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One of the eastern European nations to emerge from the collapse of the Soviet Union in the early nineties, Belarus is a fascinating excursion into 20th century history. A Soviet state, it was invaded by the Nazis in 1941, treated brutally by Germany in the subsequent occupation, and eventually returned to Soviet control in 1944. But the damage had been done; a quarter of the country's population was dead by the time the Red Army took over.
Sixty years later, Belarus enters a new phase of its life, as it seeks to join the club of capitalism. But the remnants of WWII and the Soviet occupation remind visitors and Belarusians alike of the country's torturous past.
The region that is now modern-day Belarus was first settled by Slavic tribes in the 6th century. They gradually came into contact with the Varangians, a band of warriors consisting of Scandinavians and Slavs from the Baltics. The Varangians later became one of the tribes that helped to form the Kievan Rus. The Kievan Rus' state began in about 862. Upon the death of Kievan Rus' ruler, Prince Yaroslav the Wise, the state split into independent principalities. After a Mongol invasion in the 13th century, most principalities were integrated into the Grand Duchy of Lithuania. During this time, the Duchy was involved in several military campaigns, including fighting on the side of Poland against the Teutonic Knights at the Battle of Grunwald in 1410. The joint victory allowed the Duchy to control the northwestern border lands of Eastern Europe.
In 1569 the Polish-Lithuanian Commonwealth, was created. The union between Poland and Lithuania ended in 1795, and the commonwealth was invaded and divided by Imperial Russia, Prussia, and Austria, The Belarusian territories were acquired by the Russian Empire and were under control of Russia until the first World War. As did more parts of the Russian Empire, Belarus declared independence on 25 March 1918, forming the Belarusian People's Republic, this independence was short lived. After the war the BPR fell under the influence of the Bolsheviks, and became the Byelorussian Soviet Socialist Republic in 1919. After Russian occupation of eastern and northern Lithuania, it was merged into the Lithuanian-Byelorussian Soviet Socialist Republic. Byelorussian lands were then split between Poland and the Soviets after the Polish-Soviet War in 1921, and was one of the founding members of the Union of Soviet Socialist Republics in 1922. At the same time Western Belarus remained occupied by Poland.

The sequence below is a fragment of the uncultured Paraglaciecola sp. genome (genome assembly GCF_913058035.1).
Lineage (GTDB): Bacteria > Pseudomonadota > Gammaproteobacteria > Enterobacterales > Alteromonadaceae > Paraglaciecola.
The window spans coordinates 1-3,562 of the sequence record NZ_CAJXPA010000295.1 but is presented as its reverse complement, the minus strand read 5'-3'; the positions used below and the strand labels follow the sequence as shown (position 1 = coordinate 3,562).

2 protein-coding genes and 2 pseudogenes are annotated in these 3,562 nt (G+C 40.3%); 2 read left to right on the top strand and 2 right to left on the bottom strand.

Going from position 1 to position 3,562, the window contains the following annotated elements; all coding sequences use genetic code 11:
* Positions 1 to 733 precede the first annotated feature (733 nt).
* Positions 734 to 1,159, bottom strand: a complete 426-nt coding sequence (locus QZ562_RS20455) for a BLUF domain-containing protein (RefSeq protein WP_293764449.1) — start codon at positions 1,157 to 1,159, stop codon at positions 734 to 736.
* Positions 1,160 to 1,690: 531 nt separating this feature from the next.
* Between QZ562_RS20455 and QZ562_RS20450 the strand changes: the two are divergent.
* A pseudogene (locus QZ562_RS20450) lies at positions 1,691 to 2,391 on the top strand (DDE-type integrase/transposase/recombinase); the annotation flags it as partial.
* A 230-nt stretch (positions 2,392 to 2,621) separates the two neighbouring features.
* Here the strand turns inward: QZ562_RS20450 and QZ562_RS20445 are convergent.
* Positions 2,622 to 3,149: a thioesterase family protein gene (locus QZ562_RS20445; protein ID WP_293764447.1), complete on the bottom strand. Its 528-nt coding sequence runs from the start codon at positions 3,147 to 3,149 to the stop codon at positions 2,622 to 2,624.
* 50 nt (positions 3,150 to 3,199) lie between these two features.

In 1939, West Belarus, was annexed by the Soviet Union as a result of the Molotov-Ribbentrop Pact and Soviet invasion of Poland in 1939. Nazi Germany invaded the Soviet Union in 1941 and Belarus remained in Nazi hands until 1944. Casualties were estimated to between two and three million (about a quarter to one-third of the total population), while the Jewish population of Byelorussia was devastated during the Holocaust and never recovered. The borders of Byelorussian SSR and Poland were redrawn to a point known as the Curzon Line.
Joseph Stalin implemented a policy of Sovietization to isolate the Byelorussian SSR from Western influences. This policy involved sending Russians from various parts of the Soviet Union and placing them in key positions in the Byelorussian SSR government. The Byelorussian SSR was significantly exposed to nuclear fallout from the explosion at the Chernobyl power plant in neighboring Ukrainian SSR in 1986.